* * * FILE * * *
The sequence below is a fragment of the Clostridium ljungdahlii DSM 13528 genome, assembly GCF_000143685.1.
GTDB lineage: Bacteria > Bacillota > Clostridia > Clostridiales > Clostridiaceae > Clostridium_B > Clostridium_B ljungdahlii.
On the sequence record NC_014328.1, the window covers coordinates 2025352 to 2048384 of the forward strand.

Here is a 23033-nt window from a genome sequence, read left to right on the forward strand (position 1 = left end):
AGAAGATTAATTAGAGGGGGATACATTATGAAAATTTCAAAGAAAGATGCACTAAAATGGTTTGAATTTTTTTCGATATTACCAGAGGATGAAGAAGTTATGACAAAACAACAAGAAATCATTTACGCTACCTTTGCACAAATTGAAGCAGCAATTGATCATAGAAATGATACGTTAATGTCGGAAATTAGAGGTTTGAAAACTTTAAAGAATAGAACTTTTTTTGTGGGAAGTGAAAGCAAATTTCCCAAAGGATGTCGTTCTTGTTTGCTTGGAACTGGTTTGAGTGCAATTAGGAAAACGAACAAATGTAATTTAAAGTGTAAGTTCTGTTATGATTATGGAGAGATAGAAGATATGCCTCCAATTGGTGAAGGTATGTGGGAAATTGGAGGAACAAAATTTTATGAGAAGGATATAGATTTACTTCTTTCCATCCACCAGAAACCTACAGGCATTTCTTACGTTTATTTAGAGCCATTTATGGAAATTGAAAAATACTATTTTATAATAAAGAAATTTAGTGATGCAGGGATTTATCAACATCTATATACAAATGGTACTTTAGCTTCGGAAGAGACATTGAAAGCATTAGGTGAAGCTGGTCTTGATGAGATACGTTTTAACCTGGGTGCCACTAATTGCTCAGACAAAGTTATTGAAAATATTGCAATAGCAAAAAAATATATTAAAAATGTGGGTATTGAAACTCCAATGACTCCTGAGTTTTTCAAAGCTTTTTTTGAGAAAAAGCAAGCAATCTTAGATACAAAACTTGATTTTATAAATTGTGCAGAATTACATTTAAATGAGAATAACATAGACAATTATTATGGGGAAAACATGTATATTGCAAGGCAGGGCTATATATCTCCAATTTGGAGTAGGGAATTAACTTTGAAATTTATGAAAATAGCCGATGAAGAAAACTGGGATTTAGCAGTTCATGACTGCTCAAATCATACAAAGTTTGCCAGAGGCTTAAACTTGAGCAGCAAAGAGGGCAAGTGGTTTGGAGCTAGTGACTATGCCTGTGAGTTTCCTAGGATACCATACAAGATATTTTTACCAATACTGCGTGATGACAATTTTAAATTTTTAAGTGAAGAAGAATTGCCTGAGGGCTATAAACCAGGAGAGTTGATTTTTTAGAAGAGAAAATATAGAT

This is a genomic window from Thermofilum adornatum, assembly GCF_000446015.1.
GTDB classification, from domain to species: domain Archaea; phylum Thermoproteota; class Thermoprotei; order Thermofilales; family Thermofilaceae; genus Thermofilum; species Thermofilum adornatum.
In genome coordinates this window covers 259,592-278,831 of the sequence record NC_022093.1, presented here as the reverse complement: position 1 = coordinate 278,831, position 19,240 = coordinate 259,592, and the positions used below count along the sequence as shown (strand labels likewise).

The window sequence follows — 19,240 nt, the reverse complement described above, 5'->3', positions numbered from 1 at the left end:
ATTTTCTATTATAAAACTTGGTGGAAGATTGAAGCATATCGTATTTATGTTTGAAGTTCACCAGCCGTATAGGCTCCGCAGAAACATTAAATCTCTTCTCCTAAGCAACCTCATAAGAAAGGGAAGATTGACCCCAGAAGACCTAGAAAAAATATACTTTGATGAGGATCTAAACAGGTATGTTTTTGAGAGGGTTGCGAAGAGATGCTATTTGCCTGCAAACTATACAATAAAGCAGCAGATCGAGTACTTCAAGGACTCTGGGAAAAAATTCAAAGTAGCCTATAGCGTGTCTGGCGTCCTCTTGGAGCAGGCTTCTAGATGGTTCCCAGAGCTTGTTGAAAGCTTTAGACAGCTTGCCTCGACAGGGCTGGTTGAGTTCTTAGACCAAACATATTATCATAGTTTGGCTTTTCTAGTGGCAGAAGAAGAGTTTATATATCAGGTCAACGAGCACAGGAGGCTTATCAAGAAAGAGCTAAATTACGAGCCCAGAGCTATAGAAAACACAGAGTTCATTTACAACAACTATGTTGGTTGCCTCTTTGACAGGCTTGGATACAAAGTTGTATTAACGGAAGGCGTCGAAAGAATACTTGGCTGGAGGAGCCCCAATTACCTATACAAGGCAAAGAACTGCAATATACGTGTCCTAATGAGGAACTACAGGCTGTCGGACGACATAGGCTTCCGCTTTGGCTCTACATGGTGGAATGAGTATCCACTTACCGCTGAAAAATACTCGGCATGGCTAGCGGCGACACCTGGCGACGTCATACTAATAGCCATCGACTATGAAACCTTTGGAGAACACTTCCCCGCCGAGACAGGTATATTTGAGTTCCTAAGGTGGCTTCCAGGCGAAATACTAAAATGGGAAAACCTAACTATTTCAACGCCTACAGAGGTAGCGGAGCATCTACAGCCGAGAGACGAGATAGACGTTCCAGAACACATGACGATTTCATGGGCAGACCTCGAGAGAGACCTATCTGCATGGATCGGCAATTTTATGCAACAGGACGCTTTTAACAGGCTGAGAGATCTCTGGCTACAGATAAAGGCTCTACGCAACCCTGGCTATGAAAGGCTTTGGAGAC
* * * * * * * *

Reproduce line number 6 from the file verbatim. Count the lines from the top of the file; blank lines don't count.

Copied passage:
This is a genomic window from Thermofilum adornatum, assembly GCF_000446015.1.